This website is designed primarily for patients. Patients often ask for information about their treatment, and it can be difficult for surgeons and their secretaries to provide answers about anaesthesia. I hope this site resolves this problem and invite you to give the site address to your patients as early as possible
If we have not worked together before, a little bit about the practice. I have been a consultant at Barts since 1986 and in private practice for the same length of time. I can be contacted 24 hours a day - please ask for my direct numbers. I am happy to receive bookings by email, fax or telephone, whichever is easiest for you..
I do not work in an agency or group - I believe patients value a one to one service and like to know the name of their anaesthetist in advance. I recognise that your secretary does not like making multiple calls, so I will be happy, if you wish, to try to find someone else if I am unavailable, using a list of colleagues whom I am happy to recommend.
I always see patients on admission and whilst in hospital - if patients need ITU, I provide this personally. In my experience, this produces not only a good outcome but also a content patient.
Please ask patients to visit this website at booking. We can send you compliment slips to enclose with your letters. Although UK insurers still prevent the universal anaesthetic preassessment now commonplace in the NHS, they will meet the costs of preassessment for patients with specific questions. This website uses a questionnaire to identify patients who need preadmission workup. Frequently it can be undertaken on the day of admission, and I will be pleased to do this myself. If you have a patient with significant concommitant disease, a brief email or telephone call will enable me to sort it out.
Some of you have asked for guidance on investigations. In general, fewer and fewer patients need any investigations, although I do ask for an ECG over 40. We no longer undertake routine sickle testing unless there is a personal or family history of sickling. There is a link on the left to my chart which gives you all the information you will require.
For oncologists and physicians
The most common request I receive is for lines and other vascular access, although I am happy to help with enteral feeding and sedation for investigations. Please also contact me for intensive care or ward management.
Lines are most commonly used for chemotherapy link but other uses include longterm antibiotics for SBE and orthopaedic infections, dialysis lines for renal failure and plasmapheresis plus short term coated lines for poor access. The last two can be inserted in a patient's room under sedation and the short term lines are particularly successful for access for 2-4 weeks.
All lines are inserted using ultrasound - no exceptions because this is the only safe method. We have complete sets which simplify line insertion on the floors and if lines are inserted in theatre, I will make all the arrangements.
If a patient is not in hospital, I will make contact and explain the procedure in advance. I try to insert lines to fit in with your treatment, but if the patient does not have treatment on the day of insertion (for example if they are having outpatient chemotherapy) all hospitals allow admission in my name - I realise you too are busy so once we have a name and time we try not to bother you again.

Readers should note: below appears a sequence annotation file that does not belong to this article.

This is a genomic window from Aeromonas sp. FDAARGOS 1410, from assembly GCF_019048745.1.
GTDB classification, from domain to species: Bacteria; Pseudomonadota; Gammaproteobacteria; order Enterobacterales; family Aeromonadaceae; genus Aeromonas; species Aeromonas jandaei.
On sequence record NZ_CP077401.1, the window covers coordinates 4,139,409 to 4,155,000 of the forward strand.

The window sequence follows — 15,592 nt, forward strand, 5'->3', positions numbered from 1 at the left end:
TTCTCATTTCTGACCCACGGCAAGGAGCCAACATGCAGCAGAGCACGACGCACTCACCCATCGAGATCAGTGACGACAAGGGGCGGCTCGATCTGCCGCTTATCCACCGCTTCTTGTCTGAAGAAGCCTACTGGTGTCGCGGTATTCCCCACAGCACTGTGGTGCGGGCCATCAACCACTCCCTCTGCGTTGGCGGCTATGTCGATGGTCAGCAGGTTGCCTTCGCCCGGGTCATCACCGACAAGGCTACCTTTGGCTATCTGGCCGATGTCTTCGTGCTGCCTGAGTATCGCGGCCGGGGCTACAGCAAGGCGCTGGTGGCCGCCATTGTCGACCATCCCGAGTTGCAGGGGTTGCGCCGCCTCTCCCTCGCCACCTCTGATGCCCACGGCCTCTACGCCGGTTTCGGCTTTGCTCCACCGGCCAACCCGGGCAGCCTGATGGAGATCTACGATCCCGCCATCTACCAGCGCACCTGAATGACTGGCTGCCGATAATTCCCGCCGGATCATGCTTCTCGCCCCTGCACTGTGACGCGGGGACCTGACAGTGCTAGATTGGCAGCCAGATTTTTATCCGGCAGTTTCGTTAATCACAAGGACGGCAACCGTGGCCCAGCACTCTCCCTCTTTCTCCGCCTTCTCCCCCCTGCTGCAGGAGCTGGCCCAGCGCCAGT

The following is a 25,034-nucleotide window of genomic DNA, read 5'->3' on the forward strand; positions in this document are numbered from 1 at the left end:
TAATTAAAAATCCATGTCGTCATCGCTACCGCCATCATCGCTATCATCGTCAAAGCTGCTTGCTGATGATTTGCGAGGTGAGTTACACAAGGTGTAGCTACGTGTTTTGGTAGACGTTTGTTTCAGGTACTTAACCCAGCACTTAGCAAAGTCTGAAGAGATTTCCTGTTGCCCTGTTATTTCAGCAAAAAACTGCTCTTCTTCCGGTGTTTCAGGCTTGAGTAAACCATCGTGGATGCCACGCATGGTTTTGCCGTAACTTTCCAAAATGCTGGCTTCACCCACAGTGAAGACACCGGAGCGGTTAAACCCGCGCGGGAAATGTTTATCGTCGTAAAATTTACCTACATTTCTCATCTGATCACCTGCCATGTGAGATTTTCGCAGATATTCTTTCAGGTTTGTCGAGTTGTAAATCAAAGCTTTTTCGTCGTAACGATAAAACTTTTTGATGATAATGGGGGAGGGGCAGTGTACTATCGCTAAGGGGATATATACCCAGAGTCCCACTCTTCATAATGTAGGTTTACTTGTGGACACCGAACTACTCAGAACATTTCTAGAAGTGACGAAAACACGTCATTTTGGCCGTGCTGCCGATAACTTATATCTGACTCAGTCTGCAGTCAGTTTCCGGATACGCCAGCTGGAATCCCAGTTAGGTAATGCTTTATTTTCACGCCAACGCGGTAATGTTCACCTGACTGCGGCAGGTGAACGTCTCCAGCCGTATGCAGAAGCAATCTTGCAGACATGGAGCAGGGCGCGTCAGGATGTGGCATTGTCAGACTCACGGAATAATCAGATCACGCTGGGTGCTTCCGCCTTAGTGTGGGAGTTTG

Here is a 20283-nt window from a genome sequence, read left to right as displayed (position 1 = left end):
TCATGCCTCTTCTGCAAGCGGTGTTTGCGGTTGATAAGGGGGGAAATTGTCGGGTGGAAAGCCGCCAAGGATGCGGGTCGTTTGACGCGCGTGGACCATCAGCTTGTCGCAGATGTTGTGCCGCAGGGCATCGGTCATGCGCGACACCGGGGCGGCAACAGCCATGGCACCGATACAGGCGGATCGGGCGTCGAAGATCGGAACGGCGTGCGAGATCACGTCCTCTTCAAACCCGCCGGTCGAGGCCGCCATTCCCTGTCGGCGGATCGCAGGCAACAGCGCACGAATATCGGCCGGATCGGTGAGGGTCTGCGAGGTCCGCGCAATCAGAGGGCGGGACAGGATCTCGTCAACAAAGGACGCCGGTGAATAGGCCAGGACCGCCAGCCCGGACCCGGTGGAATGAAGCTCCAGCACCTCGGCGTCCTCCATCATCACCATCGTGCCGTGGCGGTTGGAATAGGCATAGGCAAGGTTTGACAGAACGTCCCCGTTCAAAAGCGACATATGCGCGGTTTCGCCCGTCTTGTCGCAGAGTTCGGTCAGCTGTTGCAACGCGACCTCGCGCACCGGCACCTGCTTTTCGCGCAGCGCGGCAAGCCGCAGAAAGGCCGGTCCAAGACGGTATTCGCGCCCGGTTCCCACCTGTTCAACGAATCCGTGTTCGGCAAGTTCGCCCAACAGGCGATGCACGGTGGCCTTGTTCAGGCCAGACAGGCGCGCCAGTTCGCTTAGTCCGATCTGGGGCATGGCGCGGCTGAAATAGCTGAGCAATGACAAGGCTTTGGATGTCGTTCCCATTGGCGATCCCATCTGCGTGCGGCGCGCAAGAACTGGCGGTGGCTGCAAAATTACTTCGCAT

Patients are sent home with the line booklet and their X ray. Line patients also get flushing instructions and Ann will arrange for them to come back to out patients or the hospital according to your preference. I am always happy to see the rare patient with a line problem, and finally I will arrange to remove the device when you no longer need it.
Several years ago I was asked to set up an anaesthetic service for radiotherapy at the Harley Street Clinic, building on my experience at Barts. This has been particularly successful and we regularly have several children undergoing radiotherapy under general anaesthetic. The Harley Street Clinic has superb facilities, including paediatric nutritionists and play leaders. The paediatric ward, Linac and recovery are all adjacant. A paediatric ITU is reassuring although we have never needed it.
Once again I try to provide a total service. I will liase with the radiotherapy team to set a timetable for planning and treatment. Children are normally allowed out each day.
We have had several adolescents who have done well with sedation, as well as an occasional adult patient with claustrophobia. Sometimes we are able to wean the anaesthetic when children become confident enough to be treated awake.
For embassies and overseas institutions
I welcome referrals relating to overseas patients. Most referrals are for intensive care treatment. I use the London Clinic www.thelondonclinic.co.uk which has a modern ITU and on site trainee doctors. I am able to call on trusted colleagues from every specialty to provide a comprehensive programme of care for the critically ill patient.
The improvement in medical facilities overseas makes local treatment increasingly feasible. I am happy to provide a second opinion be it by fax or telephone, or by travelling to see the patient, normally over a weekend.
Through my appointment at St Bartholomew's Hospital, I run Careflight, the UK's only dedicated interhospital ITU service which transfers patients worldwide. I am able to review patients to see if they are fit to fly by scheduled aircraft, arrange ground transportation and air ambulances. If you are considering medical or surgical treatment abroad, I can help identify the most suitable doctors, nurses or paramedical staff and advise you on the best way forward.